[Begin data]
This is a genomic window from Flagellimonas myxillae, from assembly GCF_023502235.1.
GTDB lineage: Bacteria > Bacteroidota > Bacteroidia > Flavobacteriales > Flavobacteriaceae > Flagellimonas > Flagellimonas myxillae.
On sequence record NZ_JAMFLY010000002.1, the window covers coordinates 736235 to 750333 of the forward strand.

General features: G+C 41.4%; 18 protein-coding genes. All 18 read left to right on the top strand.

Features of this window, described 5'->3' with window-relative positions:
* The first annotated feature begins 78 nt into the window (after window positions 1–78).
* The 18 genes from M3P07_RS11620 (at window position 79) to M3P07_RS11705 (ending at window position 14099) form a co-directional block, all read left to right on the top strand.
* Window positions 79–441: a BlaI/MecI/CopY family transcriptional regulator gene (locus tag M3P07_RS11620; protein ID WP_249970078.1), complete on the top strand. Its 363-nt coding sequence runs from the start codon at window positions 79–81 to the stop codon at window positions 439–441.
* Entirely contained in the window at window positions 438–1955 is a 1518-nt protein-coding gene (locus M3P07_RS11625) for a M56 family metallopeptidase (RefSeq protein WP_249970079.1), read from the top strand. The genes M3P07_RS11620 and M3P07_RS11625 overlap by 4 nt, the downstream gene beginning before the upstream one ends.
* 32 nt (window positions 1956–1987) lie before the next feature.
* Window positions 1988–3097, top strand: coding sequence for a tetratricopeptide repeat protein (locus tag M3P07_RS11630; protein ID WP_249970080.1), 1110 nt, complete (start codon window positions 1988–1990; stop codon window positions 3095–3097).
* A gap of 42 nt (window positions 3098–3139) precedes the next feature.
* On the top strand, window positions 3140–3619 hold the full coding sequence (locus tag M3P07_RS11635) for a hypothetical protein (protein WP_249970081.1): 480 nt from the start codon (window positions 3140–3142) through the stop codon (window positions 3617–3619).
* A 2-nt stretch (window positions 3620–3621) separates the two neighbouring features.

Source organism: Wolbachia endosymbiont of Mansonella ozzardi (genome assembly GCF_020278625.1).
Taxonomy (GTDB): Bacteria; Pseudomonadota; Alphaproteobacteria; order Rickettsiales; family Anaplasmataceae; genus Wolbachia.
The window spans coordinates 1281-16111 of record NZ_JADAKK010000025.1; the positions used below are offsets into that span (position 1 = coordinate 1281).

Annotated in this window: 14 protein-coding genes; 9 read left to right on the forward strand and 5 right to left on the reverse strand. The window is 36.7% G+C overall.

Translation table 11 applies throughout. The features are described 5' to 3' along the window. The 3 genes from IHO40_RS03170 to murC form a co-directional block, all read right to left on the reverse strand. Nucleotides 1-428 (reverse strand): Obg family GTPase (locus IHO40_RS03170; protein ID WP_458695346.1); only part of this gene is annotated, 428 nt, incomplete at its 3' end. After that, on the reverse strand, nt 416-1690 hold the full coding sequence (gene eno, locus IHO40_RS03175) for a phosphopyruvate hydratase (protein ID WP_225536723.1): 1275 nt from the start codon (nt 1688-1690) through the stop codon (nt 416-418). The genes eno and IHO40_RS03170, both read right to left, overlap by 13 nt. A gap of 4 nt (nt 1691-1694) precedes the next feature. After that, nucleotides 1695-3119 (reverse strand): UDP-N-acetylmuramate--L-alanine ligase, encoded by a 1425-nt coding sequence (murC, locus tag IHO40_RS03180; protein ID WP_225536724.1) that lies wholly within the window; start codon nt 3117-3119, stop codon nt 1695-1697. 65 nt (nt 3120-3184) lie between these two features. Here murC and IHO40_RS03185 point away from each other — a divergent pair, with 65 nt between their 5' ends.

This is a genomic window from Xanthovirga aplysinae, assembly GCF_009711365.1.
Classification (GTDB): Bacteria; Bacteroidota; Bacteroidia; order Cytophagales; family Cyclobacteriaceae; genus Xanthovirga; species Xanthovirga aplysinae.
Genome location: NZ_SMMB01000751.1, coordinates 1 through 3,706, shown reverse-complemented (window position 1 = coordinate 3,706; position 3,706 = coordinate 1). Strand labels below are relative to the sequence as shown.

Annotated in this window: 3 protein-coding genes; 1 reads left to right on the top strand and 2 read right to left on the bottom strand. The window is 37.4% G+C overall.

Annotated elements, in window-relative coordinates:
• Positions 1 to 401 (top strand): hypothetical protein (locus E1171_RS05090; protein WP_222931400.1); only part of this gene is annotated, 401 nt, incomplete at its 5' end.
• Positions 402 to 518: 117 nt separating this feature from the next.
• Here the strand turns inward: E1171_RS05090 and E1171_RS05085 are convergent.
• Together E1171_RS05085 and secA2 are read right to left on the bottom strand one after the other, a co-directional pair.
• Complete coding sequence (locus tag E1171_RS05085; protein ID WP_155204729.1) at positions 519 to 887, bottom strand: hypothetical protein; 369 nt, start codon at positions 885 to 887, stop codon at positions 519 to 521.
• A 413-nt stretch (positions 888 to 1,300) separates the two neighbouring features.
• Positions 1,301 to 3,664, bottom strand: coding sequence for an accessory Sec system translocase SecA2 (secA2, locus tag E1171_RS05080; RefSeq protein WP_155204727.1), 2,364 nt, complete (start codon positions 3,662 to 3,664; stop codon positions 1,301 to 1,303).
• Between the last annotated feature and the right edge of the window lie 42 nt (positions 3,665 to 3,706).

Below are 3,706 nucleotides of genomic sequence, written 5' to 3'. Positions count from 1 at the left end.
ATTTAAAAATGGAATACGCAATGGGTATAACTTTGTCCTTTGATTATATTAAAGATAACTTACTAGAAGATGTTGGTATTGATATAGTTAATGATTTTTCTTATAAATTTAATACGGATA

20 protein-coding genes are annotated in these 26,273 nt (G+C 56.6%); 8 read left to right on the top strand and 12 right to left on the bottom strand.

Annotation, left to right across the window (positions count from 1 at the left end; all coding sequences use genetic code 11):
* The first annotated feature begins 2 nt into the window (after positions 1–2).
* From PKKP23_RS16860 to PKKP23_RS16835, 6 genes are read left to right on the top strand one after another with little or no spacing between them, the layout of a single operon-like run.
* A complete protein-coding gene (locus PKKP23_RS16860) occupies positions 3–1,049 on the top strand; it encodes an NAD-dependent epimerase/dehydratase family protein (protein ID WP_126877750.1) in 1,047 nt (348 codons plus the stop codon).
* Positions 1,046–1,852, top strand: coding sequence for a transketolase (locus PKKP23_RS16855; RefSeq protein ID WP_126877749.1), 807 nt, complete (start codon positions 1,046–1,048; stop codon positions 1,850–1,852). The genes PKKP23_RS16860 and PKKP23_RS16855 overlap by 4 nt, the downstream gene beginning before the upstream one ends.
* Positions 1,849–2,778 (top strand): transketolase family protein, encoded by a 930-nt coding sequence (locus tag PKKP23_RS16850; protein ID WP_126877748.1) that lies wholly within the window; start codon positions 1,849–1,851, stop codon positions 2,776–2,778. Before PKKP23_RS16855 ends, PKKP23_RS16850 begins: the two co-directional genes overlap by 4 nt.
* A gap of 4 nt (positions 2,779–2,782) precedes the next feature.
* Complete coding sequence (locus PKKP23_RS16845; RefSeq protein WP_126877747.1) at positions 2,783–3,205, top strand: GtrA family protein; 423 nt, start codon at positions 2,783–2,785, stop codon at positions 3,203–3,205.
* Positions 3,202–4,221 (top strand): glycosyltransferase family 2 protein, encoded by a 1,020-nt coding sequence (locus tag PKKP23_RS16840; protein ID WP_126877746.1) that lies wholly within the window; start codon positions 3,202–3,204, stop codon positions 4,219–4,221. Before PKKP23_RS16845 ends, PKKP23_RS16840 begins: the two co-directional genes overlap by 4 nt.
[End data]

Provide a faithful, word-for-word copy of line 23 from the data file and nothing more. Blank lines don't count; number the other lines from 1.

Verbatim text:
Annotated in this window: 3 protein-coding genes; 1 reads left to right on the top strand and 2 read right to left on the bottom strand. The window is 37.4% G+C overall.